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Bargain Hunting Contributes To Extended Rally On Wall Street

wallstreet oct24 26may22 lt

Stocks moved sharply higher during trading on Thursday, extending the strong upward move seen over the course of the previous session. The tech-heavy Nasdaq posted a particularly strong gain, continuing to recover after ending Tuesday's trading at its lowest closing level since November 2020.

The major averages pulled back off their highs going into the close but continued to post strong gains. The Dow jumped 516.91 points or 1.6 percent to 32,637.19, the Nasdaq soared 305.91 points or 2.7 percent to 11,740.65 and the S&P 500 surged 79.11 points or 2 percent to 4,057.84.

The strength on Wall Street came as traders continued to pick up stocks at relatively reduced levels following recent weakness.

The major averages have recently fallen to their lowest levels in over a year, but traders seem to be expressing some optimism that the markets have finally found a bottom.

Adding to the positive sentiment, the Labor Department released a report showing first-time claims for U.S. unemployment benefits pulled back by more than expected in the week ended May 21st.

The report showed initial jobless claims dipped to 210,000, a decrease of 8,000 from the previous week's unrevised level of 218,000. Economists had expected jobless claims to edge down to 215,000.

Meanwhile, a separate report from the Commerce Department showed economic activity in the U.S. slumped by slightly more than previously estimated in the first quarter of 2022.

The Commerce Department said real domestic product slid by 1.5 percent in the first quarter compared to the previously reported 1.4 percent drop. Economists had expected the decrease in GDP to be revised to 1.3 percent.

The slightly bigger than expected pullback came after GDP skyrocketed by 6.9 percent in the fourth quarter of 2021.

The National Association of Realtors also released a report showing pending home sales plummeted by much more than expected in the month of April.

NAR said its pending home sales plunged by 3.9 percent to 99.3 in April after tumbling by 1.6 percent to a revised 103.3 in March.

Economists had expected pending home sales to descend by 2.0 percent compared to the 1.2 percent slump originally reported for the previous month.

A pending home sale is one in which a contract was signed but not yet closed. Normally, it takes four to six weeks to close a contracted sale.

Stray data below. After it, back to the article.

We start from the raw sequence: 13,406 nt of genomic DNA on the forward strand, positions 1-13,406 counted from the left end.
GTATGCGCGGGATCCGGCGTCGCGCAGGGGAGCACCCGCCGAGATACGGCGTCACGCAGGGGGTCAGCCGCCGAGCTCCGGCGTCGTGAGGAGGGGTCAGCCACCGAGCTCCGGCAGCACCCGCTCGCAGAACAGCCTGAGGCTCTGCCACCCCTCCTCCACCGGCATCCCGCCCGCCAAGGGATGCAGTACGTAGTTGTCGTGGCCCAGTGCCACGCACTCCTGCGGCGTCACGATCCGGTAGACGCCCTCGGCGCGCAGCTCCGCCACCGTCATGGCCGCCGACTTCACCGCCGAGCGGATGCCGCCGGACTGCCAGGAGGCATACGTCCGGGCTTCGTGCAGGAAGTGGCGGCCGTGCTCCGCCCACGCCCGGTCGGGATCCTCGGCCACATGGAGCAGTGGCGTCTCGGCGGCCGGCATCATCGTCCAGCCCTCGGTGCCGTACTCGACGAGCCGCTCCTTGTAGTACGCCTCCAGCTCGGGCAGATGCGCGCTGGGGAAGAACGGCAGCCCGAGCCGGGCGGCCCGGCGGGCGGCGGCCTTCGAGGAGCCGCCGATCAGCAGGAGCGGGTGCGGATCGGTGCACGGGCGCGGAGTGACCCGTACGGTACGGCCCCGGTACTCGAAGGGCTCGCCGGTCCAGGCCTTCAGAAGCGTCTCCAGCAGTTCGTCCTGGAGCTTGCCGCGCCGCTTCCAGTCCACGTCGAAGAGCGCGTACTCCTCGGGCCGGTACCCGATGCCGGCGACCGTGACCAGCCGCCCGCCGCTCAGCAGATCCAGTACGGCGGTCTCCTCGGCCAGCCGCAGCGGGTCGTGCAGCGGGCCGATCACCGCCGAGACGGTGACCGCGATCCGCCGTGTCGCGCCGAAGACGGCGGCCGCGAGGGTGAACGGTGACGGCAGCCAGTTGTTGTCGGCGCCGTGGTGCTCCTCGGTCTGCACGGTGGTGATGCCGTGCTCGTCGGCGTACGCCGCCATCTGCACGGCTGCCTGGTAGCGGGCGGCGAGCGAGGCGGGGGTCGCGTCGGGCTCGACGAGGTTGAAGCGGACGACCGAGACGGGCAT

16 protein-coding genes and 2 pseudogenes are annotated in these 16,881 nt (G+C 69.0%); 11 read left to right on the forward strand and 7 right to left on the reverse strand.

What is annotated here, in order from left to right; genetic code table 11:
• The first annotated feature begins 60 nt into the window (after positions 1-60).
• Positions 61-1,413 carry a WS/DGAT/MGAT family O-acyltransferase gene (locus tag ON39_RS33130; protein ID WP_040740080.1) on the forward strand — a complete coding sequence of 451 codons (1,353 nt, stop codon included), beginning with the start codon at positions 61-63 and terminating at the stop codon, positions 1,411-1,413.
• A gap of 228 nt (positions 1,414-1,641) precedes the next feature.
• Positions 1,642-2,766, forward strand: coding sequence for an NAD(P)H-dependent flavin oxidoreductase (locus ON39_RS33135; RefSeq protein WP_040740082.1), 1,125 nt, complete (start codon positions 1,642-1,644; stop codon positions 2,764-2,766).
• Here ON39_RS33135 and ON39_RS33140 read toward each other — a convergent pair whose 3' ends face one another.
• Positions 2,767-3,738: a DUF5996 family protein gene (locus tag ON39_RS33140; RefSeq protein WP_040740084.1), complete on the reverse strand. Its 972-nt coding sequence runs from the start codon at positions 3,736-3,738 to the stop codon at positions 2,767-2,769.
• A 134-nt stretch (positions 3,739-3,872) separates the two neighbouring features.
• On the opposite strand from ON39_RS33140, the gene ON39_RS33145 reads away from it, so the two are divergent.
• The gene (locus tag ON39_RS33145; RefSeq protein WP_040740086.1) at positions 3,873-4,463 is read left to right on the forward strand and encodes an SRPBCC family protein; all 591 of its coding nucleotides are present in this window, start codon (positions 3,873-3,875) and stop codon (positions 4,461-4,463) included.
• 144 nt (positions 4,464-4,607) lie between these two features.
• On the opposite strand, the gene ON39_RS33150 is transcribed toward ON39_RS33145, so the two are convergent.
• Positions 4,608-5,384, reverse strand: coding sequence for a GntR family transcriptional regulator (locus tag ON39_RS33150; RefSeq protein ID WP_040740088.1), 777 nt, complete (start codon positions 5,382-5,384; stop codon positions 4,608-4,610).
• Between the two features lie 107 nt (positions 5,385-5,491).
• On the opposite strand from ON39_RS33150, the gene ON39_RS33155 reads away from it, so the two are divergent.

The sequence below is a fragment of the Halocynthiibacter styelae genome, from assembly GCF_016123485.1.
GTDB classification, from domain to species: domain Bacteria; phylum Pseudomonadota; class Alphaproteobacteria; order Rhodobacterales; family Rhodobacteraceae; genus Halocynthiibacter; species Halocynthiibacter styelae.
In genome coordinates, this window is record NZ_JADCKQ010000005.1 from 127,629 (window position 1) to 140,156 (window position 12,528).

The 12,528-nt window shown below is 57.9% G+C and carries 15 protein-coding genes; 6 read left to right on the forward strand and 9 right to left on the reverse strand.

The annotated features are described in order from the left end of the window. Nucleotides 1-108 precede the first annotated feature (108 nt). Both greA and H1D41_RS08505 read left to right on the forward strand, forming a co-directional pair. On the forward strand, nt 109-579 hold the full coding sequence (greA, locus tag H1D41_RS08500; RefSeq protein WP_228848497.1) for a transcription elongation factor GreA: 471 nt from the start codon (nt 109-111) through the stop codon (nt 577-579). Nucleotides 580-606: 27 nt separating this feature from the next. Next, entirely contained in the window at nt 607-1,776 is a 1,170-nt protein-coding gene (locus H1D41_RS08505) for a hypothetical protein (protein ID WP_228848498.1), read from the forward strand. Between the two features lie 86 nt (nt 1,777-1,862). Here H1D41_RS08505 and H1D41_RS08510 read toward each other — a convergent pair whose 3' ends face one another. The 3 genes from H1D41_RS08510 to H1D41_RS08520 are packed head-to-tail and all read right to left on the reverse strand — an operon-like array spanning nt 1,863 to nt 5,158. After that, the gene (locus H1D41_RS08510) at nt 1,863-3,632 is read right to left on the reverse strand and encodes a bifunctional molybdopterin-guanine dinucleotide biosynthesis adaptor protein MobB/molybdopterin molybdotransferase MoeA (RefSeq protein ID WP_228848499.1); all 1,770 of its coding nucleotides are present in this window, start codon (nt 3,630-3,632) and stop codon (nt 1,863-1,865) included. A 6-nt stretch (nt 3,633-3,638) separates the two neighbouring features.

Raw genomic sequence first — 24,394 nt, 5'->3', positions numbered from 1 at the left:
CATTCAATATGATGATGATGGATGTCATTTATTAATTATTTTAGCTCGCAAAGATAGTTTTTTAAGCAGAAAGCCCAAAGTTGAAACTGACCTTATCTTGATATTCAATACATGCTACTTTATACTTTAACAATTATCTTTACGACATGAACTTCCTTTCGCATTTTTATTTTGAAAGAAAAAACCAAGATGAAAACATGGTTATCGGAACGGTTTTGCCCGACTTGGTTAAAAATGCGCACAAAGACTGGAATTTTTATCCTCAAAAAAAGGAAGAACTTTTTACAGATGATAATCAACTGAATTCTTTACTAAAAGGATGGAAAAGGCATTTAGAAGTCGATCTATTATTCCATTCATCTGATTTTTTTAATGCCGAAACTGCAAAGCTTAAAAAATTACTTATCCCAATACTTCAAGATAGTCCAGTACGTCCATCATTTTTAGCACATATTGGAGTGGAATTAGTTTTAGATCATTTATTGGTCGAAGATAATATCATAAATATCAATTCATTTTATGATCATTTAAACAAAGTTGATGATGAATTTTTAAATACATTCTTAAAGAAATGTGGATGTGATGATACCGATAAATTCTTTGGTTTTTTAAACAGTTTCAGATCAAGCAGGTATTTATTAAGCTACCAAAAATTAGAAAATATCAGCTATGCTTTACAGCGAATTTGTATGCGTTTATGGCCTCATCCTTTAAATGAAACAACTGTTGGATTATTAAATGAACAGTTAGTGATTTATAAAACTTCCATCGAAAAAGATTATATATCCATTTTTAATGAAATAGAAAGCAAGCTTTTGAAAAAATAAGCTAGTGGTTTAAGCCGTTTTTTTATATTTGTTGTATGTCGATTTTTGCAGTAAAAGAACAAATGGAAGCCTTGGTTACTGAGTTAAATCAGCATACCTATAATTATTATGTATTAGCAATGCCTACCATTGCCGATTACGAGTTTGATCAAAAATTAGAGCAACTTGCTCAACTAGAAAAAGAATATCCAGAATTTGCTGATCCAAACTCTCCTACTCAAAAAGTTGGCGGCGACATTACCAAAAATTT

Sector News

Airline stocks showed a substantial move to the upside on the day, with the NYSE Arca Airline Index soaring by 5.2 percent.

Significant strength was also visible among retail stocks, as reflected by the 4.2 percent spike by the Dow Jones U.S. Retail Index. The index continued to rebound after ending Tuesday's trading at a two-year closing low.

Dollar Tree (DLTR), Macy's (M) and Dollar General (DG) all posted standout gains after reporting better than expected quarterly results.

Semiconductor stocks also saw considerable strength on the day, resulting in a 3.9 percent jump by the Philadelphia Semiconductor Index.

Housing, financial, steel and oil service stocks also showed notable moves to the upside amid broad based buying interest.

Other Markets

In overseas trading, stock markets across the Asia-Pacific region turned in another mixed performance during trading on Thursday. Japan's Nikkei 225 Index dipped by 0.3 percent, while China's Shanghai Composite Index rose by 0.5 percent.

Meanwhile, the major European markets all moved to the upside on the day. While the U.K.'s FTSE 100 Index climbed by 0.6 percent, the German DAX Index and the French CAC 40 Index jumped by 1.6 percent and 1.8 percent, respectively.

In the bond market, treasuries fluctuated over the course of the session before closing nearly unchanged. As a result, the yield on the benchmark ten-year note, which moves opposite of its price, crept up by less than a basis point to 2.756 percent.

Looking Ahead

A report on personal income and spending is likely to be in focus on Friday, as it includes a reading on inflation said to be preferred by the Federal Reserve.

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